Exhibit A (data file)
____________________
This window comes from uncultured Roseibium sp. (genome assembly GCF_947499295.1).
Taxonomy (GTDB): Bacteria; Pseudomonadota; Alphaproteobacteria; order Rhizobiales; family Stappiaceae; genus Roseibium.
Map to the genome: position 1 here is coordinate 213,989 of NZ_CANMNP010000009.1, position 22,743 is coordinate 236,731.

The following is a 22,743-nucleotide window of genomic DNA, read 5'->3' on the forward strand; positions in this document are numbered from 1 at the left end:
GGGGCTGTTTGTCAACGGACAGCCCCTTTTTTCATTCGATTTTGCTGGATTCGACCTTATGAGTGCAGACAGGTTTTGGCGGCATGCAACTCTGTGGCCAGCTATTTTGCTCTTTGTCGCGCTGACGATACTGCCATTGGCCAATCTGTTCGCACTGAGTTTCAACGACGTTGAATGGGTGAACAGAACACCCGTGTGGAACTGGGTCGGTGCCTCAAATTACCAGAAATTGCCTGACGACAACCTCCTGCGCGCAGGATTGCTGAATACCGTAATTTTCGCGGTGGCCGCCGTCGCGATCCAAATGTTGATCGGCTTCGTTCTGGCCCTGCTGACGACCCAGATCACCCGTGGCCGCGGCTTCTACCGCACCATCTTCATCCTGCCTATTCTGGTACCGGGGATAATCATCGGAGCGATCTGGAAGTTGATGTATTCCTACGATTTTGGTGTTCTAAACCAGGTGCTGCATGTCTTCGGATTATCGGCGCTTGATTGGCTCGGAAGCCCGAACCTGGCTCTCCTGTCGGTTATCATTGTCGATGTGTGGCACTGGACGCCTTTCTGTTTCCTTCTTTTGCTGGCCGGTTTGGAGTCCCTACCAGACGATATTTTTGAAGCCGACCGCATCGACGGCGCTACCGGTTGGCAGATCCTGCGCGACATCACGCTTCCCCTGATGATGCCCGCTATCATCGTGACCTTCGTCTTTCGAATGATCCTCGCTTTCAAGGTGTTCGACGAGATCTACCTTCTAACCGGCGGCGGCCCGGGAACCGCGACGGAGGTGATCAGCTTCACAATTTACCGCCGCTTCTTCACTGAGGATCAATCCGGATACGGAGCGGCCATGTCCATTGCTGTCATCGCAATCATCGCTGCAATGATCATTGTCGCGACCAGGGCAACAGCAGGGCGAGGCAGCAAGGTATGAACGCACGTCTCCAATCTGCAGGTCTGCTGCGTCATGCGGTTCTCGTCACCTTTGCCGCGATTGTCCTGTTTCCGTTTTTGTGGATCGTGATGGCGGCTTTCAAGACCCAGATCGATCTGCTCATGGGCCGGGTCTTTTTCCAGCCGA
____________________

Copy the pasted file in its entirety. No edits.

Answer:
This window comes from uncultured Roseibium sp. (genome assembly GCF_947499295.1).
Taxonomy (GTDB): Bacteria; Pseudomonadota; Alphaproteobacteria; order Rhizobiales; family Stappiaceae; genus Roseibium.
Map to the genome: position 1 here is coordinate 213,989 of NZ_CANMNP010000009.1, position 22,743 is coordinate 236,731.

The following is a 22,743-nucleotide window of genomic DNA, read 5'->3' on the forward strand; positions in this document are numbered from 1 at the left end:
GGGGCTGTTTGTCAACGGACAGCCCCTTTTTTCATTCGATTTTGCTGGATTCGACCTTATGAGTGCAGACAGGTTTTGGCGGCATGCAACTCTGTGGCCAGCTATTTTGCTCTTTGTCGCGCTGACGATACTGCCATTGGCCAATCTGTTCGCACTGAGTTTCAACGACGTTGAATGGGTGAACAGAACACCCGTGTGGAACTGGGTCGGTGCCTCAAATTACCAGAAATTGCCTGACGACAACCTCCTGCGCGCAGGATTGCTGAATACCGTAATTTTCGCGGTGGCCGCCGTCGCGATCCAAATGTTGATCGGCTTCGTTCTGGCCCTGCTGACGACCCAGATCACCCGTGGCCGCGGCTTCTACCGCACCATCTTCATCCTGCCTATTCTGGTACCGGGGATAATCATCGGAGCGATCTGGAAGTTGATGTATTCCTACGATTTTGGTGTTCTAAACCAGGTGCTGCATGTCTTCGGATTATCGGCGCTTGATTGGCTCGGAAGCCCGAACCTGGCTCTCCTGTCGGTTATCATTGTCGATGTGTGGCACTGGACGCCTTTCTGTTTCCTTCTTTTGCTGGCCGGTTTGGAGTCCCTACCAGACGATATTTTTGAAGCCGACCGCATCGACGGCGCTACCGGTTGGCAGATCCTGCGCGACATCACGCTTCCCCTGATGATGCCCGCTATCATCGTGACCTTCGTCTTTCGAATGATCCTCGCTTTCAAGGTGTTCGACGAGATCTACCTTCTAACCGGCGGCGGCCCGGGAACCGCGACGGAGGTGATCAGCTTCACAATTTACCGCCGCTTCTTCACTGAGGATCAATCCGGATACGGAGCGGCCATGTCCATTGCTGTCATCGCAATCATCGCTGCAATGATCATTGTCGCGACCAGGGCAACAGCAGGGCGAGGCAGCAAGGTATGAACGCACGTCTCCAATCTGCAGGTCTGCTGCGTCATGCGGTTCTCGTCACCTTTGCCGCGATTGTCCTGTTTCCGTTTTTGTGGATCGTGATGGCGGCTTTCAAGACCCAGATCGATCTGCTCATGGGCCGGGTCTTTTTCCAGCCGA